Good News for Guam
Judge Dismisses Motion in Pagat Lawsuit
By Margaret Foster | Online Only | June 21, 2011
This week preservationists are celebrating a small victory in a lawsuit against the Department of Defense.
In November of 2010, the National Trust, We are Guahan, and the Guam Preservation Trust filed suit to stop the military from building at least five firing ranges in Pågat Village, an ancient cultural site on the island of Guam. Last Friday, Hawaii District Court Judge Leslie Kobayashi denied a Department of Defense motion for a "voluntary remand and stay" of the lawsuit.
"It's the first engagement in the battle, and we won," says attorney Nicholas Yost of San Francisco-based SNR Denton, representing the plaintiffs. It's too early to tell if ongoing efforts to protect the sacred site can prevent the government from building the firing ranges nearby. Having lost round one, the Department of Defense is threatening to file a motion to dismiss the lawsuit entirely. Yost says outright dismissal is unlikely.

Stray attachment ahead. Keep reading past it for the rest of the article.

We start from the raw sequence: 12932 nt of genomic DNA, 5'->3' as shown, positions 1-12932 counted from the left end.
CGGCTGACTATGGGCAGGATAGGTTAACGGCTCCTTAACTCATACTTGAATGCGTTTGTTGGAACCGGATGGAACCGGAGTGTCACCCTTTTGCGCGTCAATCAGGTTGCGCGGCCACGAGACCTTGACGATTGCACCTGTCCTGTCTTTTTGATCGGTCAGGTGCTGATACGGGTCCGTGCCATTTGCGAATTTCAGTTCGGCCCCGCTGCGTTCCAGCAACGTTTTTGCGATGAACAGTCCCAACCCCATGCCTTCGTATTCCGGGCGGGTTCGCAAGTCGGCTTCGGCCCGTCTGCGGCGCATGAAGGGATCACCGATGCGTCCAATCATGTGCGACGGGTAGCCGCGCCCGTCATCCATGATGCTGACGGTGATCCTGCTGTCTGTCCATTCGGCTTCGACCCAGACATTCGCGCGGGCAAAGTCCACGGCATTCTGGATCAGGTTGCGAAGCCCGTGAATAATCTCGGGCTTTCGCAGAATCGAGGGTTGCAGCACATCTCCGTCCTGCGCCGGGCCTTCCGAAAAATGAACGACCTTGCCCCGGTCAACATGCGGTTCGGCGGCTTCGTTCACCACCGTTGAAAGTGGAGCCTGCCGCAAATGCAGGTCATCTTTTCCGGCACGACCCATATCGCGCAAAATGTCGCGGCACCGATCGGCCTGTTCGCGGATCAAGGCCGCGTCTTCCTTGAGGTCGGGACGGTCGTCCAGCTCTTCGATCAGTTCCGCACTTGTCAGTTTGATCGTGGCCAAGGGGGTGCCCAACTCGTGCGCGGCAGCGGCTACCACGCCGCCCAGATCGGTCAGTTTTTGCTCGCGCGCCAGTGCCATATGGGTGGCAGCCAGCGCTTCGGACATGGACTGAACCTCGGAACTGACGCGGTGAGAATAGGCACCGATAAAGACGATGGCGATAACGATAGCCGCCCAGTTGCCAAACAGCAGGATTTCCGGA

"We are confident that, should they file such a motion [to dismiss], that we would prevail on it because the government's records show very clearly that they plan to place the firing ranges in one of two places at Pågat," Yost says.
The Trust, along with the other plaintiffs, are asking the Department of Defense to work with the people of Guam to consider other, more appropriate sites for firing ranges.
"The Judge rightly recognized the importance of the public's right to participate in the planning process, especially considering that the Navy has already decided to take land at Pågat, currently held in public trust, and use it for weapons training," says Brian Turner, attorney in the National Trust's Western Office.
Yost says that the government had proposed a process that "could result in moving the site of the firing ranges to someplace other than Pågat, but they declined our request to build public participation by the people of Guam into that process." He and other attorneys had been concerned the government might try to "remedy deficiencies in the current administrative record" by providing contradictory studies. "The judge didn't allow them to get away with doing that, and we are pleased."
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